Some times it's easier to add a quick sphere and move it so it intersects a part of an existing model rather than trying to connect the existing model to the sphere.
When are these kinds of shortcuts acceptable (or not) for good topology?
This technique has lots of advantages, the biggest of which is of course speed of modeling. There are also some drawbacks you might want to consider:
In the past, Blender sometimes had trouble to precisely calculate the intersections, resulting in a jagged appearance. I haven't noticed that lately so it might be fine.
If you deform the surface, the object might move relative to one another, resulting in a shift of the edge. Or in Z-fighting.
Transparent materials will show that you tried to cheat. Nothing against cheating in 3D as long as you can get away with it. The left image is how it should look, the right is how it looks if it's stacked. This effect gets worse when you rotate around the object.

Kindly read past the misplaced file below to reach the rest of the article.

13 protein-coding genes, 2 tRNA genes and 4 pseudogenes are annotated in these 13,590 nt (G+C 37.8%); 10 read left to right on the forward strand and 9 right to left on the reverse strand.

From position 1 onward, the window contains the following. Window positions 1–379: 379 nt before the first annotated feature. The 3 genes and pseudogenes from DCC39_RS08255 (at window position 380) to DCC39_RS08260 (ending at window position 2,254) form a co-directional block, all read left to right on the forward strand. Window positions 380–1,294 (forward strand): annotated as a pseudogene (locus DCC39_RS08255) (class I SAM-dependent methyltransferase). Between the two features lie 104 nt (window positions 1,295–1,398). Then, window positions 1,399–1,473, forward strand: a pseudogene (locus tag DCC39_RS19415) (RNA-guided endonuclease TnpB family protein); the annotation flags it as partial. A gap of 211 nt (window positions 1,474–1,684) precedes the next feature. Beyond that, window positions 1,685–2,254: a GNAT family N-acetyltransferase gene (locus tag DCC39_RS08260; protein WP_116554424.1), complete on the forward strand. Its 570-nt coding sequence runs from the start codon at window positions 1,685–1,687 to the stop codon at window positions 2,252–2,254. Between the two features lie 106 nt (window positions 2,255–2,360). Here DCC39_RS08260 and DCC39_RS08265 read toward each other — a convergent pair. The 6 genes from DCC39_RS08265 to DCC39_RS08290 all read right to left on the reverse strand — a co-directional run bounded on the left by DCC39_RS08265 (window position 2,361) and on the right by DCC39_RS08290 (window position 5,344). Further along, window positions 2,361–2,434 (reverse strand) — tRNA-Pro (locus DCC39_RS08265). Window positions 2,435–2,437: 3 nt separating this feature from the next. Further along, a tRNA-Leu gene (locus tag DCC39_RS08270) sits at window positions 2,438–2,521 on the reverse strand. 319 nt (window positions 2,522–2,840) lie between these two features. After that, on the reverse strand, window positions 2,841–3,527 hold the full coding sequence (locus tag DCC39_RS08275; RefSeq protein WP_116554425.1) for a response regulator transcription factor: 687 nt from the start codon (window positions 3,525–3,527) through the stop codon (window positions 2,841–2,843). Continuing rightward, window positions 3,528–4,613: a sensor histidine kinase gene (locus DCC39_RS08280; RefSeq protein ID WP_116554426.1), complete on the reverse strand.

If you don't use it for joints or movable parts but just for speeding up the modeling, and you don't trim the parts inside the model, it always results in unnecessary geometry. Depends on the case what's more important. But even with trimming, it's still faster than manually connecting the detail or cleaning up boolean artefacts.
Adding small details has the advantage of not distorting the big geometry which can be quite time consuming to repair or plan in advance.
Tools like the Loop Cut will ignore the detail when you work on the main mesh.
It affects your UV mapping workflow.
One of the biggest factors still is screen size. Extreme closeups will reveal possible problems. If it's just a small detail, you can employ a lot of simplification techniques, saving time.
Some reasons, off the top of my head: